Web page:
[QODLink]
Living the Language

Bolivia: The Aymara

Previously untold stories are now being heard in Bolivia, often in languages once excluded from public discourse.

Last updated: 17 Jul 2014 19:07
Email Article
Print Article
Share article
Send Feedback

The streets of the Bolivian capital La Paz have changed, as have the faces of power. Previously untold stories of colonisation and hardships are now being told, often in the form of colourful murals lining the main thoroughfares of the city.

In Evo Morales the country has its first indigenous president and he has made promoting indigenous languages a part of his agenda. Indeed, 75 per cent of Bolivia's population is indigenous. Still, many feel that speaking languages such as Aymara publicly signals low class and backwardness.

"When I'm on stage I see a bit of admiration from the public," says musician Rufino Machaca Mamani. "But if I speak Aymara with my friends, they will discriminate. They think that I'm a peasant and an Indian."

However, culture is the first step to changing perceptions of Aymara and other indigenous languages. A lot of modern music is now being made and sung with lyrics in languages previously excluded from the public discourse.

Aymara rapper Abraham Bohorquez says: "We do hip-hop, and at the same time we reclaim the cultural identity of our communities. Five years ago, many young people were ashamed of being Aymara or Quechua."

In Bolivia, the movement for change from within is starting with pride.

Living the Language  can be seen on Al Jazeera English each week at the following times GMT:  Tuesday:  1630;  Wednesday:  0930;  Thursday:  0330; Friday:  1630;  Saturday:  2230;  Sunday:  0930;  Monday:  0330

 

327

Source:
Al Jazeera
Email Article
Print Article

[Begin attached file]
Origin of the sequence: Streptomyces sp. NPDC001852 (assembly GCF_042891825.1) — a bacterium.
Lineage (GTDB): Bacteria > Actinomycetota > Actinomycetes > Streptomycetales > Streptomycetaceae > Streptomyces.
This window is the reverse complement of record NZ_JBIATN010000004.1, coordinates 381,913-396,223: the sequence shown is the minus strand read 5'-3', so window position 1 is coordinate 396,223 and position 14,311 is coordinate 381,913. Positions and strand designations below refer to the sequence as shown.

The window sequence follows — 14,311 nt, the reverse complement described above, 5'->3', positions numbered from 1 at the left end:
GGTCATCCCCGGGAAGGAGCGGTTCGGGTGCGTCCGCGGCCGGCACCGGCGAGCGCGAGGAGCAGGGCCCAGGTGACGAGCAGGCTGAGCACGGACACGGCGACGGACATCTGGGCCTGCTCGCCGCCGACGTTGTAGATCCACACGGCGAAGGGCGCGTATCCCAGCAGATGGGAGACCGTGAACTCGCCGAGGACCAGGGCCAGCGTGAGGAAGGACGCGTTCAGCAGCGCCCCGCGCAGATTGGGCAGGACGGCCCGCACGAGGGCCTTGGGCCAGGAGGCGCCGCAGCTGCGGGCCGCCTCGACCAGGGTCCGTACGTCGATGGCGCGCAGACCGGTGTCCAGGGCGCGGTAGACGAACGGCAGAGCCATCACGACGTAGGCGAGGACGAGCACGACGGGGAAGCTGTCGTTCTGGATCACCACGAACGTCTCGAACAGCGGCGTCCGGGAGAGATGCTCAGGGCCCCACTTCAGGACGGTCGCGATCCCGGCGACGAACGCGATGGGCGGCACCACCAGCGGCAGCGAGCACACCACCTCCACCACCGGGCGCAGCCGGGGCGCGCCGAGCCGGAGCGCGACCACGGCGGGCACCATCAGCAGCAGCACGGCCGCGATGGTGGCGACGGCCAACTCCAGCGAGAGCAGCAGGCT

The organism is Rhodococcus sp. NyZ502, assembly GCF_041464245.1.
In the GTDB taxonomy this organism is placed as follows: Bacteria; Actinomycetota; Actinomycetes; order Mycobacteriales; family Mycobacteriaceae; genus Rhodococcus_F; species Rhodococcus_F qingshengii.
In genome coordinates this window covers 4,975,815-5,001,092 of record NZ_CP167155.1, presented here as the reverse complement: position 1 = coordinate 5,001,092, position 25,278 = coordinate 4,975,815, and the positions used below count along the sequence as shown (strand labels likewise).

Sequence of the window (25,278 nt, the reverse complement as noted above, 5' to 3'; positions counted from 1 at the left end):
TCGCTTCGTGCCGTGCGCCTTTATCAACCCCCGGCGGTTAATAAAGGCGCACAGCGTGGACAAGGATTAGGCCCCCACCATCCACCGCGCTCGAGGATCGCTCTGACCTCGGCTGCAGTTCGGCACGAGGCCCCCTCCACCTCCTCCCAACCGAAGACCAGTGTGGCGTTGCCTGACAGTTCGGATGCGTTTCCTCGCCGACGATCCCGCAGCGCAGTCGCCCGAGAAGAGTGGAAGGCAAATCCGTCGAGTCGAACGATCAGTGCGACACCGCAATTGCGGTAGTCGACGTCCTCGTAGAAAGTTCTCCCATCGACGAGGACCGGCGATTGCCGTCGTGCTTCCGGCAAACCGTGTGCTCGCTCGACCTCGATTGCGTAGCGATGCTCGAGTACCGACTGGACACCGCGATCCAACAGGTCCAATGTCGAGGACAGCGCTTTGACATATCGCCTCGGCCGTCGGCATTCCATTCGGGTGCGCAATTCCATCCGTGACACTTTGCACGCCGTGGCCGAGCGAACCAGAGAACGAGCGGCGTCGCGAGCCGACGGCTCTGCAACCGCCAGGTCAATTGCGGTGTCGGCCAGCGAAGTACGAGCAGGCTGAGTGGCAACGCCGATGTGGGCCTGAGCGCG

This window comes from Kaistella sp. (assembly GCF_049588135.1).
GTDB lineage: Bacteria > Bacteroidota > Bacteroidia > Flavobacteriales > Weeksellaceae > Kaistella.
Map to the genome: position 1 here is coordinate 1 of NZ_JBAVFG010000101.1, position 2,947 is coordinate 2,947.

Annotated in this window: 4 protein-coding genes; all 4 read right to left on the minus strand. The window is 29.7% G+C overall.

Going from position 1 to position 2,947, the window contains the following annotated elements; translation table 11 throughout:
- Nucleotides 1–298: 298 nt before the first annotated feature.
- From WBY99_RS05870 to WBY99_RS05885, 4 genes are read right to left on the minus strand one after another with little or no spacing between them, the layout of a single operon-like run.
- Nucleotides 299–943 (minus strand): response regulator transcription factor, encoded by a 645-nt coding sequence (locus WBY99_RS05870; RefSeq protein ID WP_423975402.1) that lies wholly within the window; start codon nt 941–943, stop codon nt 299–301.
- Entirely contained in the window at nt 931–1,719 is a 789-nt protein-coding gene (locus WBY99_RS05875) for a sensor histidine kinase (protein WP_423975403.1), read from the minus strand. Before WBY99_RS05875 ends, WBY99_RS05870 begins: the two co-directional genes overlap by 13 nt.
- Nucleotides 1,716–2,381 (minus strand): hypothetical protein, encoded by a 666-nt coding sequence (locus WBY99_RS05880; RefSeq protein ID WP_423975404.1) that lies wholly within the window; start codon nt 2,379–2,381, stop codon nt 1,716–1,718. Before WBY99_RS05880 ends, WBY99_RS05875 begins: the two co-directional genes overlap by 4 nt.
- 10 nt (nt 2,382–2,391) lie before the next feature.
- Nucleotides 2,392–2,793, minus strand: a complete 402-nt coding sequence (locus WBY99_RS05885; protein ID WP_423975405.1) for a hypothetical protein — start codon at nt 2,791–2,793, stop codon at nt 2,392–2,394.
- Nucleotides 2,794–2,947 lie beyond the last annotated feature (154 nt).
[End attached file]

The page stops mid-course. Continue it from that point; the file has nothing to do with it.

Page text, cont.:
Share article
Send Feedback
Topics in this article
People
Country
City
Featured on Al Jazeera
Muslim volunteers face questioning and threat of arrest, while aid has been disrupted or blocked, charities say.
Six months on, outrage and sorrow over the mass schoolgirl abduction has disappeared - except for families in Nigeria.
ISIL combatants seeking an 'exit strategy' from Mideast conflict need positive reinforcement back home, analysts say.
European nation hit by a wave of Islamophobia as many young fighters join ISIL in Syria and Iraq.
Featured
Lacking cohesive local ground forces to attack in tandem, coalition air strikes will have limited effect, experts say.
Hindu right-wing groups run campaign against what they say is Muslim conspiracy to convert Hindu girls into Islam.
Six months on, outrage and sorrow over the mass schoolgirl abduction has disappeared - except for families in Nigeria.
Muslim caretakers maintain three synagogues in eastern Indian city, which was once home to a thriving Jewish community.
Amid fresh ISIL gains, officials in Anbar province have urged the Iraqi government to request foreign ground troops.
join our mailing list